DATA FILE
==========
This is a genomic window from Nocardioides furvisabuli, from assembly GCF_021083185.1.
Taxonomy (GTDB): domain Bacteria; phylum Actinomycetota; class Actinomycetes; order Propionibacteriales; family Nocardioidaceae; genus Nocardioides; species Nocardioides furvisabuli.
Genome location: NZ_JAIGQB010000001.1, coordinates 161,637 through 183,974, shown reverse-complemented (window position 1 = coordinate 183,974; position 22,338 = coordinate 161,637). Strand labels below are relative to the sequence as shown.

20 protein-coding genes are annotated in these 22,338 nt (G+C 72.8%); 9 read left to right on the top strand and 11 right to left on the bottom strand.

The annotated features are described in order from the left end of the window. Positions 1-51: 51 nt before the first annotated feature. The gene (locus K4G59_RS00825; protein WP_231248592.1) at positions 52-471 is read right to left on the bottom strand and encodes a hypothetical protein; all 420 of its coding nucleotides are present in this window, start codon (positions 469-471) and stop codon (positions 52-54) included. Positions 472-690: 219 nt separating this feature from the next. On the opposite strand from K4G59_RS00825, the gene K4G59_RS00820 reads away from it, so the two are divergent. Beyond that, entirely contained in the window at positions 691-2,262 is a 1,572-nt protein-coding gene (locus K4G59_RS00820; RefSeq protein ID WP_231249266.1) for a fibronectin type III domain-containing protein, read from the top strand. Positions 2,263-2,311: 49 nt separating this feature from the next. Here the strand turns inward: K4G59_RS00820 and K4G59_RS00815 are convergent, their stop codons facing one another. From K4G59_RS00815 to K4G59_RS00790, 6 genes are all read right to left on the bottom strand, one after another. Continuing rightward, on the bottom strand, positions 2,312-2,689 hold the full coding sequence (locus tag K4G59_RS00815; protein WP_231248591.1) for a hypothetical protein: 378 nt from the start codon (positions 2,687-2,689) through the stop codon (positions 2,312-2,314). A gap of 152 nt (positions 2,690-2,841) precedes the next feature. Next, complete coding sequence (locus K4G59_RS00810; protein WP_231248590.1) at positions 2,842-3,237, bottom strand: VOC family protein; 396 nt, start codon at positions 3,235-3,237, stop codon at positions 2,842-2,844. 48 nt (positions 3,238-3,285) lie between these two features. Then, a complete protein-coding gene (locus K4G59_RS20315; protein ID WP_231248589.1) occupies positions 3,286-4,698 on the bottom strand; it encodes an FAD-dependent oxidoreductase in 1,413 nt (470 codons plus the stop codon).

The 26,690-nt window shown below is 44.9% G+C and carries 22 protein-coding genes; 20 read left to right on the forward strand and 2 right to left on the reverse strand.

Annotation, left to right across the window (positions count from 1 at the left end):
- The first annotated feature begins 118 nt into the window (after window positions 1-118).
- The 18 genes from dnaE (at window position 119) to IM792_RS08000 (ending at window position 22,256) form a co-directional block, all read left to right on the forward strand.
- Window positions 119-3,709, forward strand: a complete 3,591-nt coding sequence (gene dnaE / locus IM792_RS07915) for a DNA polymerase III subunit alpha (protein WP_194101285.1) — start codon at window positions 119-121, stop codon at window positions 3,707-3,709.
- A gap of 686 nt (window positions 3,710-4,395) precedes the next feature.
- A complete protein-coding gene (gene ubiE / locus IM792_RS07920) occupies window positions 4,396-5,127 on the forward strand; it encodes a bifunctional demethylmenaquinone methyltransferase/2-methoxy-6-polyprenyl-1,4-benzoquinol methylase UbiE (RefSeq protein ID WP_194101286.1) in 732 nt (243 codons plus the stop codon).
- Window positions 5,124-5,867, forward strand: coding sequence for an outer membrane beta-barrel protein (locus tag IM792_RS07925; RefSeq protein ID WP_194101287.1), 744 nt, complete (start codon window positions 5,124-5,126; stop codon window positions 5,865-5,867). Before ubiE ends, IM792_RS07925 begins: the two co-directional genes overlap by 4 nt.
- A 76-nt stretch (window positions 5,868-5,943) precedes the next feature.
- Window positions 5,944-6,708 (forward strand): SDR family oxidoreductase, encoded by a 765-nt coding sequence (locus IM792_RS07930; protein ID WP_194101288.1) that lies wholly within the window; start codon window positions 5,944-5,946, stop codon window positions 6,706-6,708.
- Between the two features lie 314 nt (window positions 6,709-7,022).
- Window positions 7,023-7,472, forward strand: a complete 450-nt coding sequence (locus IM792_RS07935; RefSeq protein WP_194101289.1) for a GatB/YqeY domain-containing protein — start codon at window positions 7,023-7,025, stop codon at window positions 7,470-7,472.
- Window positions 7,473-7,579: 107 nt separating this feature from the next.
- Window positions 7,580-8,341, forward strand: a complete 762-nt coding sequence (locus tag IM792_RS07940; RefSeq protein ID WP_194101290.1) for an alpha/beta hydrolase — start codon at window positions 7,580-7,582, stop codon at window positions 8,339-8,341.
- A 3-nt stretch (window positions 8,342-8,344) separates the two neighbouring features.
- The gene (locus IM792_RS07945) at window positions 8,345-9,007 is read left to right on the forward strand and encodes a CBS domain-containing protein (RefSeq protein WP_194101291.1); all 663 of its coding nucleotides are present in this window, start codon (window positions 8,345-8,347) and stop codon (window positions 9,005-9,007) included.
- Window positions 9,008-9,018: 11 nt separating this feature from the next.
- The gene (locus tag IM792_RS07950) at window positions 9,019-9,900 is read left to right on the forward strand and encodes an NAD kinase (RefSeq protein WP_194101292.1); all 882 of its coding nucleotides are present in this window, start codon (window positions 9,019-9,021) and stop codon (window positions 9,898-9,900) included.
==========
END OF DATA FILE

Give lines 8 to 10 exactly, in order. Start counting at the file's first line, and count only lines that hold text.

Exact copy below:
- The first annotated feature begins 118 nt into the window (after window positions 1-118).
- The 18 genes from dnaE (at window position 119) to IM792_RS08000 (ending at window position 22,256) form a co-directional block, all read left to right on the forward strand.
- Window positions 119-3,709, forward strand: a complete 3,591-nt coding sequence (gene dnaE / locus IM792_RS07915) for a DNA polymerase III subunit alpha (protein WP_194101285.1) — start codon at window positions 119-121, stop codon at window positions 3,707-3,709.